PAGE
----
House Rule: Read the Book Before You See the MovieJohn Flynn
I’m talking about my youngest daughter, Rosie. Not so long ago, she was reading novelettes like “The Magic Treehouse” and titles from the “A-Z Mysteries” series. Recently, however, her reading level has jumped exponentially, thanks to a rule long-enforced in our home: “When a movie is based on a book, you have to read it before you can see the movie.”
The “read the book” idea started even before I had children. It was a self-imposed rule for disciplining myself to read classic literature before seeing someone else’s interpretation of the story. From the works of Jane Austen to Tolkien’s “Lord of the Rings” — I wanted to first experience the stories as the author intended.
In my mind, reading is an investment in a story — it pairs the author’s vision with my own imagination — it’s a deeply personal experience. The inverse — seeing the movie first — leaves me with only the director’s visual interpretation of the story.
I have a particular reverence for books, especially classics, because I’m a hobby rare book collector. So I get a little persnickety, generally, about the way books are handled and cared for. But in this instance, when it came to discovering Rosie’s mangled copy of “Harry Potter,” I hardly gave a second thought to the tired state of the book. The important thing is that she’s reading — a lot. What’s not to love about that?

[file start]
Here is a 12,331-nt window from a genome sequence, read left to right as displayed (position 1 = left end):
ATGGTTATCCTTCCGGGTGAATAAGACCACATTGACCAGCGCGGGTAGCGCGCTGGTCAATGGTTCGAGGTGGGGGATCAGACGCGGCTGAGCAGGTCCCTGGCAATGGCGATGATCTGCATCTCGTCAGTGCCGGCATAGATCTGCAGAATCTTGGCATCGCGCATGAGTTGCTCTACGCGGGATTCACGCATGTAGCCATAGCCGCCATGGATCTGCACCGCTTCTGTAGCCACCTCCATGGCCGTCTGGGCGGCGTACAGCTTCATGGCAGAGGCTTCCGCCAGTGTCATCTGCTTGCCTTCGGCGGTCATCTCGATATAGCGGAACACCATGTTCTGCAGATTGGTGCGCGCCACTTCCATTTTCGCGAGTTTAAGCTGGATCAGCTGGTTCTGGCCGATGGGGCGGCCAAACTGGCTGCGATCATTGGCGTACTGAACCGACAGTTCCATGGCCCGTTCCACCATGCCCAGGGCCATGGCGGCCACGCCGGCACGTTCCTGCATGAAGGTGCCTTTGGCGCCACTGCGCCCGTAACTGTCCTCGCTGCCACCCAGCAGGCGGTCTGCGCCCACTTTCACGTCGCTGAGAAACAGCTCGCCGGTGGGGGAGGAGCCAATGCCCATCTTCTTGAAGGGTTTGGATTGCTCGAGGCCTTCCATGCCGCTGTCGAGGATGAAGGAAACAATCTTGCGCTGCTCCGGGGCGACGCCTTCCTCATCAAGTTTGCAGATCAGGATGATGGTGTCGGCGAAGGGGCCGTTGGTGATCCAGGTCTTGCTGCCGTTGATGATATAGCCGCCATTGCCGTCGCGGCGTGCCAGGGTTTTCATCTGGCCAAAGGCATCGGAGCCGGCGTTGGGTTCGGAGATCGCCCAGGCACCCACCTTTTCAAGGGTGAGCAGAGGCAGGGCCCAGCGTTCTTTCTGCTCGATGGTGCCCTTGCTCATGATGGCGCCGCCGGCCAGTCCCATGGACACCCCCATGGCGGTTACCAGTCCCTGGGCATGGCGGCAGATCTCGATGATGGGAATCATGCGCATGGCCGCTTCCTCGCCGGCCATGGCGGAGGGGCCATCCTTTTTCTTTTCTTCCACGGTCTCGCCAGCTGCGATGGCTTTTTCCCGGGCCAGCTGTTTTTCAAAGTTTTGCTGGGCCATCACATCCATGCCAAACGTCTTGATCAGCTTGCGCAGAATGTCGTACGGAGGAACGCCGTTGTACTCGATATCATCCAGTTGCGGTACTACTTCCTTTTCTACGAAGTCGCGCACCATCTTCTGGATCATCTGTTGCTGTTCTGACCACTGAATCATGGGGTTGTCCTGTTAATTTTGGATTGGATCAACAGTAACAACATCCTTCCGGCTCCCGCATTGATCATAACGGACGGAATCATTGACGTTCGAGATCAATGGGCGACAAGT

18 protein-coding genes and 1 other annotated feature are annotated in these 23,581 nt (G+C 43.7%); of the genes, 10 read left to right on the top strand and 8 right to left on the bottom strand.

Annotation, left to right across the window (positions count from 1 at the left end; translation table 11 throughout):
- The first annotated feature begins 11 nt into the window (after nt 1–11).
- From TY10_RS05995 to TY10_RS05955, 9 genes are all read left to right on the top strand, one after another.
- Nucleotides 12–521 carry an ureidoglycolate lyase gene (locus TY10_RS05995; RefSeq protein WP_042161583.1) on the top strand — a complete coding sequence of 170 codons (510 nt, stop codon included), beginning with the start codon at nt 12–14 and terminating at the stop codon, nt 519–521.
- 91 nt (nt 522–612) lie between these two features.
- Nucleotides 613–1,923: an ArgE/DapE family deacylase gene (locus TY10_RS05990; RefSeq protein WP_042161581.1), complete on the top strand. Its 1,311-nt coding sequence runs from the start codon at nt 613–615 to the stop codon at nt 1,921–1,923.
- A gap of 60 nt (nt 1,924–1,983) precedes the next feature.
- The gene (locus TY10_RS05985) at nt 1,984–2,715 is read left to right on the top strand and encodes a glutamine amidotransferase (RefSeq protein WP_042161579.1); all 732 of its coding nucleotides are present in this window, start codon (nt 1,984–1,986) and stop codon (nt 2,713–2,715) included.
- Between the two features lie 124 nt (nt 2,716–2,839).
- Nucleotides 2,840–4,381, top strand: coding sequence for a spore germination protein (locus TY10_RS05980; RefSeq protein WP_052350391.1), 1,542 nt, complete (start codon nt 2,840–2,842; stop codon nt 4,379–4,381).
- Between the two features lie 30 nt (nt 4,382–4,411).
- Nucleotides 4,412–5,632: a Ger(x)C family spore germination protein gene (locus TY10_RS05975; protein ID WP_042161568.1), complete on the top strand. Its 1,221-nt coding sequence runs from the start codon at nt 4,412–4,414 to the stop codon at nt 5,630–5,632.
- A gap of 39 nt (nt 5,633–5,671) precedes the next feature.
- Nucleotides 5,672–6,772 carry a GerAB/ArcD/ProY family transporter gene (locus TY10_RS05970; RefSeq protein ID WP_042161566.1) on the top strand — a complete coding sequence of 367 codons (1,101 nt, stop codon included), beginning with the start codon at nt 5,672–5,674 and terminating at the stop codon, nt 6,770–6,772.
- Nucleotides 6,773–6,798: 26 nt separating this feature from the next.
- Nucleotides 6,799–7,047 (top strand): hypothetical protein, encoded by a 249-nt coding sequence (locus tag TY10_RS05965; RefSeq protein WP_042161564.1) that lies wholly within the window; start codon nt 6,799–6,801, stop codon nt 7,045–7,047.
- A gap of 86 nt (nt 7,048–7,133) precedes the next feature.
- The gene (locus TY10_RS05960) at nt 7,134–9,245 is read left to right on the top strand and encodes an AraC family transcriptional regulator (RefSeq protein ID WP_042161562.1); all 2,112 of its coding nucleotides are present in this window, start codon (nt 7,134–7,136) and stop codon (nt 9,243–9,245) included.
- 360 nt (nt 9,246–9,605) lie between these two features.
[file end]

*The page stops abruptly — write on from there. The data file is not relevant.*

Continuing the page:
Now, every night before bed, she grabs her beat-up copy of “Harry Potter and the Order of the Phoenix” — all 873 pages of it. As parents around the world know, that’s what happens when a kid starts reading “Harry Potter.”
The “Harry Potter” stories are, at times, intense — with characters dying and numerous scenes of peril. The “read the book first” rule has served us well with respect to difficult movie content. Reading the book in advance makes seeing the movie an extension of their reading experience. They already know what hides in the shadows. And they know that the good guys will win in the end. In other words, if she can handle the intensity in the book, she’s ready for the film.
When my oldest daughter wanted to see the Disney movie, “Bridge to Terabithia,” she followed the rule and read the book first. And, because one of the book’s main characters tragically dies, I’m glad she did. When she reached the tragic event in the story, she came to me with tears in her eyes, saying, “She died, Daddy.” She fell into my arms and wept. Once the tears had subsided, she finished reading the book and loved it. After that, I knew it was safe to take her to see the movie.
Now that both daughters are reading voraciously, their completion of a book calls for a special movie night: We’ll visit a local video store, make popcorn, and watch the movie together. It’s an event! We turn out the lights and snuggle together on the couch. It’s a blast sharing the movie experience together as a family.
You know your child better than anyone. Not every nine-year-old is ready for “Harry Potter.” Even so, when your children are old enough to watch more mature movies, I stand by my rule: “When a movie is based on a book, you have to read it before you can see the movie.”